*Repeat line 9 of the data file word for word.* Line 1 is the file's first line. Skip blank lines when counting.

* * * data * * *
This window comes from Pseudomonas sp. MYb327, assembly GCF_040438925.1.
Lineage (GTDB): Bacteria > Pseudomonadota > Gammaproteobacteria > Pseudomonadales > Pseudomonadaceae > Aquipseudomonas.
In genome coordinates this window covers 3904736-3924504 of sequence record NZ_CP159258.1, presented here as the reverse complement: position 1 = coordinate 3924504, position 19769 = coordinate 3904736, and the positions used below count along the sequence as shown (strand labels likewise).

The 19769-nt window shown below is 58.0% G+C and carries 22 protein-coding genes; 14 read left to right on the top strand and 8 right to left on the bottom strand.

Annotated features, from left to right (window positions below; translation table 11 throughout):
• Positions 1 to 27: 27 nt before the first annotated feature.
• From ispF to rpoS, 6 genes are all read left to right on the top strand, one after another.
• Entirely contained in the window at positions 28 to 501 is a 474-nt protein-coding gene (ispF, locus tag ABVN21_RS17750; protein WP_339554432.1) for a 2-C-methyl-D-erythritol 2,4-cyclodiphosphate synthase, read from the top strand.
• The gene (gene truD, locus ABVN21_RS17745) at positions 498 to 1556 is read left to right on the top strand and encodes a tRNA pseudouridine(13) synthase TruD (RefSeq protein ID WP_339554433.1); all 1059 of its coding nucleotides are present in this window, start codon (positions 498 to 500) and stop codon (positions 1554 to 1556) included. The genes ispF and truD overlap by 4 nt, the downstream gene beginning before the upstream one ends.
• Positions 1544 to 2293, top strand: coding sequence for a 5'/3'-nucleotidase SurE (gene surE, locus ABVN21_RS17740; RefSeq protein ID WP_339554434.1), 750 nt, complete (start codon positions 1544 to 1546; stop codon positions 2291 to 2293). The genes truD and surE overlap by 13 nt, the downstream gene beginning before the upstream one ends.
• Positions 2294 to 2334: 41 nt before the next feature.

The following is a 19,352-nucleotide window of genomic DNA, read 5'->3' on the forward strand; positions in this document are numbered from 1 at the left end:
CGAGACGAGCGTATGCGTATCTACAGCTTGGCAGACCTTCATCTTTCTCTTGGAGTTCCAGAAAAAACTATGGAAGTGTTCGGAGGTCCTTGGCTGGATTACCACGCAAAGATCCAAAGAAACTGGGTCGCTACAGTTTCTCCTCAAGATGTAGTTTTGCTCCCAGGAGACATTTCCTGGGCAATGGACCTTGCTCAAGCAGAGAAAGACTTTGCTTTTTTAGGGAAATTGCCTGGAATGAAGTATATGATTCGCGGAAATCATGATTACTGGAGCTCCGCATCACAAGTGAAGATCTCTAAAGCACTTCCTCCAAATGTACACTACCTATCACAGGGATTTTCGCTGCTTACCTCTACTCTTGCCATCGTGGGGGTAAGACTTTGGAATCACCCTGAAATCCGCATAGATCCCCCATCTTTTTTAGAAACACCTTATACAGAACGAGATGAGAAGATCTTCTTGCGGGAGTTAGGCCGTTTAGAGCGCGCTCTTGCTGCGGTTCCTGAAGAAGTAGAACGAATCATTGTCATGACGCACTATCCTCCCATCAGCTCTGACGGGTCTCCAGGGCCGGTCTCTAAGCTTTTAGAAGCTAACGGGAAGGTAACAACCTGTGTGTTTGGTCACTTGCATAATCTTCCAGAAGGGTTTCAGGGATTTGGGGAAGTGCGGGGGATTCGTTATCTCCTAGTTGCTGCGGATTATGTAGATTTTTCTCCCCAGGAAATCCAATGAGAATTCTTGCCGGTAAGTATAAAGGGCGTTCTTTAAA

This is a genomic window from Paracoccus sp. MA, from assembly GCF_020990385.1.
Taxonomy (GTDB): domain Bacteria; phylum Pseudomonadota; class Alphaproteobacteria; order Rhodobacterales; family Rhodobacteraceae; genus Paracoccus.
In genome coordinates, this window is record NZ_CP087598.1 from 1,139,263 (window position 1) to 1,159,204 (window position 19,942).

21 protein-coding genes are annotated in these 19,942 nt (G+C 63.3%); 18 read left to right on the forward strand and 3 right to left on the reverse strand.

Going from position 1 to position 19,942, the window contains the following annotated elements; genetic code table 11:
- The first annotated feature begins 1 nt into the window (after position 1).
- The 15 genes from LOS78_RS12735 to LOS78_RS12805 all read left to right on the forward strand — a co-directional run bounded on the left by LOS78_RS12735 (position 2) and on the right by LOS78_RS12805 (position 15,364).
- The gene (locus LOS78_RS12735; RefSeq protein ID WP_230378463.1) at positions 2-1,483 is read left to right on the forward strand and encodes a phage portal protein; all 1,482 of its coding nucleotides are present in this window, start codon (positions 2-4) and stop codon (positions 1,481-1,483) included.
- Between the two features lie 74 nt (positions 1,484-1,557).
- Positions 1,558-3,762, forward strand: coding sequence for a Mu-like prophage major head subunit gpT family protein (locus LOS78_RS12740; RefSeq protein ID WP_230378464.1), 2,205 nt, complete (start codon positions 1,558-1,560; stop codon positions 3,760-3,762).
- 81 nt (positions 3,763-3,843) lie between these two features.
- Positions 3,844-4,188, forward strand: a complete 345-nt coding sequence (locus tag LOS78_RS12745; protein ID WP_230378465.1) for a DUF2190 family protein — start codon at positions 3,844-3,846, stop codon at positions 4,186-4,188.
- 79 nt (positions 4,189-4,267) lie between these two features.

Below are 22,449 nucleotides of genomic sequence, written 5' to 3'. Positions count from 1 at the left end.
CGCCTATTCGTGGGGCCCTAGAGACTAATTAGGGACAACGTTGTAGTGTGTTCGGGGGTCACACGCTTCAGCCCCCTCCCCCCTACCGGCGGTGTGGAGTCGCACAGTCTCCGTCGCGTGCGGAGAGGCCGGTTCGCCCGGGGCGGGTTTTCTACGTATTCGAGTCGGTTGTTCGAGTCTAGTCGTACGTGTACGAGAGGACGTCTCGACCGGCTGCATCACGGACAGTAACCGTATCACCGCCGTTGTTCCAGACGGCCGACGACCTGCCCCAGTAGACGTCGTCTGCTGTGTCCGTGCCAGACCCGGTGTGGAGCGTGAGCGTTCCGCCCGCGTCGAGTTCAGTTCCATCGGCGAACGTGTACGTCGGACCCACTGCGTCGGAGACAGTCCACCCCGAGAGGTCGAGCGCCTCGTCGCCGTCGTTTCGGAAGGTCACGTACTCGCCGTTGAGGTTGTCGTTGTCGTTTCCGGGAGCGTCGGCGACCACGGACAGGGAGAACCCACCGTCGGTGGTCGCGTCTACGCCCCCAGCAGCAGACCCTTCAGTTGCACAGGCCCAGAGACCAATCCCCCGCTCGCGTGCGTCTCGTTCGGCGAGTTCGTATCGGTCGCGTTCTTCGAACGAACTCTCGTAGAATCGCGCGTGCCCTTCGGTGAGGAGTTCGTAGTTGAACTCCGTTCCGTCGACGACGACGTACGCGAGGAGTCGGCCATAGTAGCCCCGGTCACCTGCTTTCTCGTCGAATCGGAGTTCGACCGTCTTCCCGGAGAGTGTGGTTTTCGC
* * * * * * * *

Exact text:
• The gene (gene truD, locus ABVN21_RS17745) at positions 498 to 1556 is read left to right on the top strand and encodes a tRNA pseudouridine(13) synthase TruD (RefSeq protein ID WP_339554433.1); all 1059 of its coding nucleotides are present in this window, start codon (positions 498 to 500) and stop codon (positions 1554 to 1556) included. The genes ispF and truD overlap by 4 nt, the downstream gene beginning before the upstream one ends.